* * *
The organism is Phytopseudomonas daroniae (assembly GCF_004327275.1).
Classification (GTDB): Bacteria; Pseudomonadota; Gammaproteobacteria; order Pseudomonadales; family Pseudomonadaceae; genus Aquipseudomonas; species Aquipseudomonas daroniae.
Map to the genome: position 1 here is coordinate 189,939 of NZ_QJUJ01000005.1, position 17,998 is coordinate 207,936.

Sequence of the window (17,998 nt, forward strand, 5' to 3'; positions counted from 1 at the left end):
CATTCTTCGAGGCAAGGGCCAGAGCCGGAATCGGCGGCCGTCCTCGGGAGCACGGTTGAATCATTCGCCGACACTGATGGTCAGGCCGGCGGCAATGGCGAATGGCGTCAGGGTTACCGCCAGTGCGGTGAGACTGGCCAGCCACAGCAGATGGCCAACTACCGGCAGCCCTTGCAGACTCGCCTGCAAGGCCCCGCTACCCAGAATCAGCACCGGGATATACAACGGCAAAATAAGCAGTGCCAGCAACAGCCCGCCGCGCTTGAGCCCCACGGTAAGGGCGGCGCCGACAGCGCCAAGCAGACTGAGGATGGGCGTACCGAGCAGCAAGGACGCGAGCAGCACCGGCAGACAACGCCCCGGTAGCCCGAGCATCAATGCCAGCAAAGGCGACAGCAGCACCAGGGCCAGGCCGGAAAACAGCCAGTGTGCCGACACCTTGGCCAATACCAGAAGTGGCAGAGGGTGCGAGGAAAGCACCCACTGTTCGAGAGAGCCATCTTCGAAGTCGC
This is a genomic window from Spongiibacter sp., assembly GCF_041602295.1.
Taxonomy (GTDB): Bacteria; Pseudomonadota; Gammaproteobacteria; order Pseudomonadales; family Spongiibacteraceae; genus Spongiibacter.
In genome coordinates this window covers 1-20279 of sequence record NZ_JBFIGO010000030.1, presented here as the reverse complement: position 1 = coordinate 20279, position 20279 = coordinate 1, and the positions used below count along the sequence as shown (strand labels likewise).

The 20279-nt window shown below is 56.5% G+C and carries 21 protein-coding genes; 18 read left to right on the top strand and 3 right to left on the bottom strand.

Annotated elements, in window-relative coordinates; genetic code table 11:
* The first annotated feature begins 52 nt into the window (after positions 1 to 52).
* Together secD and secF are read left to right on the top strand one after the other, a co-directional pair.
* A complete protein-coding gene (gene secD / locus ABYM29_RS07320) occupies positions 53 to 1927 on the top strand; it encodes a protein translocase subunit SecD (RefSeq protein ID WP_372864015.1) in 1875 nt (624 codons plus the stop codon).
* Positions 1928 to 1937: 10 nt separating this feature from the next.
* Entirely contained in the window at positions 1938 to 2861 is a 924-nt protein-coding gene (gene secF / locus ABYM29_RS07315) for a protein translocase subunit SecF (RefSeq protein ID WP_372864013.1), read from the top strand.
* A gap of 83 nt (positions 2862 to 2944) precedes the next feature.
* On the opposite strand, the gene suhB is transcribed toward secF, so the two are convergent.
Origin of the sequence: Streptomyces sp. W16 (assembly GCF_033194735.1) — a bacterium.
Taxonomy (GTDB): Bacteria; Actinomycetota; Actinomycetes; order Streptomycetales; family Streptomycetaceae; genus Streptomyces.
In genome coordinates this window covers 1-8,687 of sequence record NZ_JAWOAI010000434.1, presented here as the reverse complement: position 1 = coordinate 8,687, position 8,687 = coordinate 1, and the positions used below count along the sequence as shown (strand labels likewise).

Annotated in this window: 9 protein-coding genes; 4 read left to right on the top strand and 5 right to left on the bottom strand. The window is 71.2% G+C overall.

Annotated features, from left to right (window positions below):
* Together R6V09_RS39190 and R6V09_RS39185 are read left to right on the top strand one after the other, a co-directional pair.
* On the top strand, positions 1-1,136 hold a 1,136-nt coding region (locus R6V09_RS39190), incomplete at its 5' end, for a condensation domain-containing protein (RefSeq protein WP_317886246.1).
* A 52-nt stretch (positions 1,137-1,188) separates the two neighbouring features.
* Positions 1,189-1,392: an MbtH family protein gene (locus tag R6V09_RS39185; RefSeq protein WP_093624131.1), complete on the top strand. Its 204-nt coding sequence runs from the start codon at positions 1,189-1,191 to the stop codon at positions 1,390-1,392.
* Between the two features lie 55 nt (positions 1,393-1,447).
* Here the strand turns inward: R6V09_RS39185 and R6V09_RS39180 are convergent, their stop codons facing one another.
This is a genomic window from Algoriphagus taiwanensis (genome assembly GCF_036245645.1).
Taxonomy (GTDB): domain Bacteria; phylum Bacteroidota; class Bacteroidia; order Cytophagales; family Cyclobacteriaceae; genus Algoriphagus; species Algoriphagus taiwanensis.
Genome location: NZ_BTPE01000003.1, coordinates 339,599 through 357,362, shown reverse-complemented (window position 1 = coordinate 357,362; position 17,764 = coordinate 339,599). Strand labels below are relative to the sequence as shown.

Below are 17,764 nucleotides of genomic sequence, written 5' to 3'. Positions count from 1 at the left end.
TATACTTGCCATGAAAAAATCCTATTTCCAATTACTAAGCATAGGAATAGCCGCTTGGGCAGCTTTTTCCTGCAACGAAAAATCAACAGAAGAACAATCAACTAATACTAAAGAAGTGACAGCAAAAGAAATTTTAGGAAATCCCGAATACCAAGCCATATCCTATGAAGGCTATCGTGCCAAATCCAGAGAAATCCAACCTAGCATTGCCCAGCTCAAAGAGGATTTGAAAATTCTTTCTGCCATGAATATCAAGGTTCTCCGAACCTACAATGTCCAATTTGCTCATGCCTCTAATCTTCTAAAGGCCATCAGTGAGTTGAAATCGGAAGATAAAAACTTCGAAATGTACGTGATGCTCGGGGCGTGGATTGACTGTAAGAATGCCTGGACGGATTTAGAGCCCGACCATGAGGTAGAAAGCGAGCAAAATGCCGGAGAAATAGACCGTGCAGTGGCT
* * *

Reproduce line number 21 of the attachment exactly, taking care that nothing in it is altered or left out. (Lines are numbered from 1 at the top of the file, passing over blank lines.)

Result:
Annotated in this window: 9 protein-coding genes; 4 read left to right on the top strand and 5 right to left on the bottom strand. The window is 71.2% G+C overall.